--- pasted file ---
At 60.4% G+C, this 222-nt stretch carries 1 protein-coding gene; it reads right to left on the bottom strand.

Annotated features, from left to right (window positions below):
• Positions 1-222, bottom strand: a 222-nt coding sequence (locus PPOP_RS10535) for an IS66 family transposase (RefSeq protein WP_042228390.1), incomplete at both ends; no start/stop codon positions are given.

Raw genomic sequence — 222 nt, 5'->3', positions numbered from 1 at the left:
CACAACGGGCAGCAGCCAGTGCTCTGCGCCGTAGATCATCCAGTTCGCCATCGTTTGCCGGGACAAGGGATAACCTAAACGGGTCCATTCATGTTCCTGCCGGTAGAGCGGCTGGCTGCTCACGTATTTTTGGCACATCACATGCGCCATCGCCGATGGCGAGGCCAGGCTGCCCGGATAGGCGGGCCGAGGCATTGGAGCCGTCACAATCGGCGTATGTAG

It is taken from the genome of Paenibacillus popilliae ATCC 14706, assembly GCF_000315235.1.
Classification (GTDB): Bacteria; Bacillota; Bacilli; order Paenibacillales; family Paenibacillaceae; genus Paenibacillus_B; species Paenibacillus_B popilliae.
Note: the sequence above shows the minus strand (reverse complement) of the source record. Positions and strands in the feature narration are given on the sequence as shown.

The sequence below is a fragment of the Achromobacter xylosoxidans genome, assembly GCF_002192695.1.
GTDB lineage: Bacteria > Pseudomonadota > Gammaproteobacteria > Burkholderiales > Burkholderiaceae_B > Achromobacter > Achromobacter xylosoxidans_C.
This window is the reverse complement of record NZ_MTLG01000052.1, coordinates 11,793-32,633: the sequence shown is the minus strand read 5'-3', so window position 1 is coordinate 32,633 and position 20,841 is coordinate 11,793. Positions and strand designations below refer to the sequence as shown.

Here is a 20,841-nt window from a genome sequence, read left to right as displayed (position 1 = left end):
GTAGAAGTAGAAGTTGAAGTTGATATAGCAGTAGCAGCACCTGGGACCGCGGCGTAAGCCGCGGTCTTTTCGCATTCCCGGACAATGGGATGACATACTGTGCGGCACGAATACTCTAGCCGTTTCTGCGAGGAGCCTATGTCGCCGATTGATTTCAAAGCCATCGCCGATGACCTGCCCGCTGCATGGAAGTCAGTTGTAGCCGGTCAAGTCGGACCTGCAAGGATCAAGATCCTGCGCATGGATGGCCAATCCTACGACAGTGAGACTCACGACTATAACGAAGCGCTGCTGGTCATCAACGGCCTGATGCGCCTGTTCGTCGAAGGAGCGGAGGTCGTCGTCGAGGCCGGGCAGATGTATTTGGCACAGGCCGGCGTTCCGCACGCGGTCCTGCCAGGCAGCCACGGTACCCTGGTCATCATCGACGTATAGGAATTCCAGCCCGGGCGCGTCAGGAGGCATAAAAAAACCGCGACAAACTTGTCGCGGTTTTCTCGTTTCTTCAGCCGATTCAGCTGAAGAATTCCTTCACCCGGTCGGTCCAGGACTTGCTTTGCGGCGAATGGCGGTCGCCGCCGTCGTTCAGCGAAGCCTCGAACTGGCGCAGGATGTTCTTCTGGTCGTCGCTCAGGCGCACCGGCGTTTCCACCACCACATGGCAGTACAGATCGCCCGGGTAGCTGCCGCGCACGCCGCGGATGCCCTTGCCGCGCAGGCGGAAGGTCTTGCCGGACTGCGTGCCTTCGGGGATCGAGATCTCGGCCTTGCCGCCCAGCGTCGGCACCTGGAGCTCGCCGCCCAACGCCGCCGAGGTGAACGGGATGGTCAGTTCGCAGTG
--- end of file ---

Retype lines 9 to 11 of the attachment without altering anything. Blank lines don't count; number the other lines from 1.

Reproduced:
The sequence below is a fragment of the Achromobacter xylosoxidans genome, assembly GCF_002192695.1.
GTDB lineage: Bacteria > Pseudomonadota > Gammaproteobacteria > Burkholderiales > Burkholderiaceae_B > Achromobacter > Achromobacter xylosoxidans_C.
This window is the reverse complement of record NZ_MTLG01000052.1, coordinates 11,793-32,633: the sequence shown is the minus strand read 5'-3', so window position 1 is coordinate 32,633 and position 20,841 is coordinate 11,793. Positions and strand designations below refer to the sequence as shown.